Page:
If second-wave feminism denigrated the work of caregiving, many Christian communities over the past 50 years have responded by imbuing motherhood with a holy glow. (Visit an evangelical church over Mother’s Day weekend and you might be blinded by it.)

To be sure, many of the women I interviewed did feel called to have children. But they also felt called to start a nonprofit, go back to school, organize politically or interview for the role of C.E.O. Yet only the call to pursuits outside the home prompted shame.

That shame is powerfully enforced from without. One young woman I interviewed excitedly told her pastor that she had gotten into law school. The pastor responded that she should consider that no Christian man would want to marry a lawyer. On her first visit to a Seattle megachurch, a female advertising director heard the pastor preach that he didn’t know any women who worked outside the home. An older Christian woman told me at age 27 that if I continued to invest in my career, I would lose the chance to marry and have children — and that I better make my choice soon.

These attitudes play into the notion that “good” Christian women can be only one thing. (They also understandably raise questions about Judge Barrett’s own faith community, the People of Praise, and its teachings on male headship.)

Traditional Christians believe that God designed men to be leaders in the church and home, and that women are to submit to male leadership in these spheres. This explains why many Christians have a hard time encouraging women to take on jobs and careers where they will wield authority over men. If a church teaches the essence of femininity is godly submission, it is difficult to then, in turn, encourage women who are called to lead and hold authority at work.In 2017, the evangelical polling firm Barna Group found that of all Americans, evangelicals were the group least likely to be comfortable with a workplace comprising more women than men. They were also the group least likely to believe that women face barriers in at work.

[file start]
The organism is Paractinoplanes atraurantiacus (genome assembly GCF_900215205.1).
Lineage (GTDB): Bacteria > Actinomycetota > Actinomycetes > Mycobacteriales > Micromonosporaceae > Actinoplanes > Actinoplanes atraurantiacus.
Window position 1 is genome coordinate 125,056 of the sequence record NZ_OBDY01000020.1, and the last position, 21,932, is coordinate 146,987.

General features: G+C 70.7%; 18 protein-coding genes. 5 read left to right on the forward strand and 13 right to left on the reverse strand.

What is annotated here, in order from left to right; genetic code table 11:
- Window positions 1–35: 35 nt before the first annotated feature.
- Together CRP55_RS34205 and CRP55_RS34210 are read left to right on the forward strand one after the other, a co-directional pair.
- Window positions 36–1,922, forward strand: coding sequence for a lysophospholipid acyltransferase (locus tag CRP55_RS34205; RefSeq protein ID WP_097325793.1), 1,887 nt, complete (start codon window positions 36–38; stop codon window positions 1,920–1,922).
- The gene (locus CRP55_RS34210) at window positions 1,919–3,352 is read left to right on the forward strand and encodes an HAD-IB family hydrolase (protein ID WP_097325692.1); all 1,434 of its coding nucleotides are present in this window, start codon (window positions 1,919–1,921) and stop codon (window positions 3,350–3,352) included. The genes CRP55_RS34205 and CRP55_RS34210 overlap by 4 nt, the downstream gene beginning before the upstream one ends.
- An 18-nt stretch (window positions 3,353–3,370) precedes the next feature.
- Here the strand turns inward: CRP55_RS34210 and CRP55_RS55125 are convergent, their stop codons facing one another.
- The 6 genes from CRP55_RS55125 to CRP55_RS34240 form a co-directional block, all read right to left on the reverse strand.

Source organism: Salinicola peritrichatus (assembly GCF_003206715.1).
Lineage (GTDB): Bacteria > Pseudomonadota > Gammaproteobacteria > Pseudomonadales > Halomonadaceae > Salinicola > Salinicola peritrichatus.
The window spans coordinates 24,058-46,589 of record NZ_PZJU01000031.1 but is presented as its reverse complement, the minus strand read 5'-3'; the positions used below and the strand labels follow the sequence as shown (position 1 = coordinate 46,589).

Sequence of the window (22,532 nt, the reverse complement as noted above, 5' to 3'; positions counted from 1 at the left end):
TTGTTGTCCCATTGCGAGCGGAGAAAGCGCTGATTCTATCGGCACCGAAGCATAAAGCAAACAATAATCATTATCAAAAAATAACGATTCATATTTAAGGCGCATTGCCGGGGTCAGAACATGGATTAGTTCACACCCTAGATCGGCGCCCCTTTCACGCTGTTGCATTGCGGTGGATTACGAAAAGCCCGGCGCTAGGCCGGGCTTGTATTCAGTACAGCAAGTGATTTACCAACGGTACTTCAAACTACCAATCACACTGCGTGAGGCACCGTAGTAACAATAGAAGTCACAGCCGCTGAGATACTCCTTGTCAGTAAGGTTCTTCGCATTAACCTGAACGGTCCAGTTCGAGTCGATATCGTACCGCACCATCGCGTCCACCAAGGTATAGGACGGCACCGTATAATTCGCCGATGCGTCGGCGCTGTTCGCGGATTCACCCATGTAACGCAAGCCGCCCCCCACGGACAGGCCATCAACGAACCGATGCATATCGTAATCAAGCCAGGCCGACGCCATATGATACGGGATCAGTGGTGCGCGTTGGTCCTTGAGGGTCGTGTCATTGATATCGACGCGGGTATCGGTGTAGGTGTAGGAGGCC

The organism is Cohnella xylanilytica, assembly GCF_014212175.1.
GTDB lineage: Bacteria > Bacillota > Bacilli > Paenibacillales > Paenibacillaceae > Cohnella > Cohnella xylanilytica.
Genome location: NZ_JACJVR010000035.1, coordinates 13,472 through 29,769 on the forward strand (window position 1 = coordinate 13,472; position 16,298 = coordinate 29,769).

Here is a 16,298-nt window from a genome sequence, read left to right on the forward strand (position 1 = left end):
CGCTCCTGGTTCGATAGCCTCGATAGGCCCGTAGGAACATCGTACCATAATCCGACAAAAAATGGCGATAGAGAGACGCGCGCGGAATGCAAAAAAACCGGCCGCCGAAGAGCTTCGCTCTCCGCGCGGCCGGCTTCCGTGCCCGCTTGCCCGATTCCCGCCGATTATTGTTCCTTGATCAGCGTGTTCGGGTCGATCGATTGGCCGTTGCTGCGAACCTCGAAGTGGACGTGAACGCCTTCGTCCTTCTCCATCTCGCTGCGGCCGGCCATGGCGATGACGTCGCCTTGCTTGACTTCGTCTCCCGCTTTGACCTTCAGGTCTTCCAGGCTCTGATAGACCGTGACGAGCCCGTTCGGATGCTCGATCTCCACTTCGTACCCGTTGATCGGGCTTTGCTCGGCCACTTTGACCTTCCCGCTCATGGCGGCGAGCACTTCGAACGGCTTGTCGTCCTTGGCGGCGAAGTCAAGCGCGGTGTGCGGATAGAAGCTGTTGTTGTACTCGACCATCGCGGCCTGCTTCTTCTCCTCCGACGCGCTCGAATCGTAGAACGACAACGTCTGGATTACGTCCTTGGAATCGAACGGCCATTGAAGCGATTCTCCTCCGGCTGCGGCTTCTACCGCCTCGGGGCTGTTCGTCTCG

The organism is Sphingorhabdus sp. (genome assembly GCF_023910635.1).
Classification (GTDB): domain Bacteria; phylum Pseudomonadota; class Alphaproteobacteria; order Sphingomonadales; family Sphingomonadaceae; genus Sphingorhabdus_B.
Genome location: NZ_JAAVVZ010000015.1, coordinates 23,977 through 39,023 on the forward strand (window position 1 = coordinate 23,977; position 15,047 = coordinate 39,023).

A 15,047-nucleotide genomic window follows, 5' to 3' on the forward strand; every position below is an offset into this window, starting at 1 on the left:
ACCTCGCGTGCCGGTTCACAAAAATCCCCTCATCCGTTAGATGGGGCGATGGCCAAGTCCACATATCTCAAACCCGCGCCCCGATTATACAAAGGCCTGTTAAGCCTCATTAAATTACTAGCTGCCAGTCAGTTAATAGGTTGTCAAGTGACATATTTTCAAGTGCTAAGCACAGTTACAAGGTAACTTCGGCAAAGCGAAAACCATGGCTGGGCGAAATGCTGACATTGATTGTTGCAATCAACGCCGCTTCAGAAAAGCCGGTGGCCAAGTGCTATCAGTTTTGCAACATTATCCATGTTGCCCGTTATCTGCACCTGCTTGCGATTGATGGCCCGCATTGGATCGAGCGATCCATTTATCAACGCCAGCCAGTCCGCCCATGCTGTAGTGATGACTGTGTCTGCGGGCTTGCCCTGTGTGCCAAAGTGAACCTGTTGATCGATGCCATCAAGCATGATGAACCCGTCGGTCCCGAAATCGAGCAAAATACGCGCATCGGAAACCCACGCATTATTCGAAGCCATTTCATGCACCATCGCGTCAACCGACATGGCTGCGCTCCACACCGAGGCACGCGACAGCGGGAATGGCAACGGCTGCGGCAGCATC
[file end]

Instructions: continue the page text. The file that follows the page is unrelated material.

Judge Barrett herself shows that women can be many things at once: an accomplished student, law professor, judge, mother, spiritual leader, wife and, in her words, “room parent, car-pool driver and birthday party planner.” At a 2019 event, she said this wouldn’t be possible without a husband who is “a complete all-in partner” in raising children and running a household. Elsewhere, she has described an office and courtroom culture that has welcomed her children’s presence.

Judge Barrett is set to become the most visible conservative Christian woman in public life since Sarah Palin, who once responded to questions over her work-family balance with the following: “To any critics who say a woman can’t think and work and carry a baby at the same time, I’d just like to escort that Neanderthal back to the cave.” (I imagine Justice Ruth Bader Ginsburg would have agreed.)

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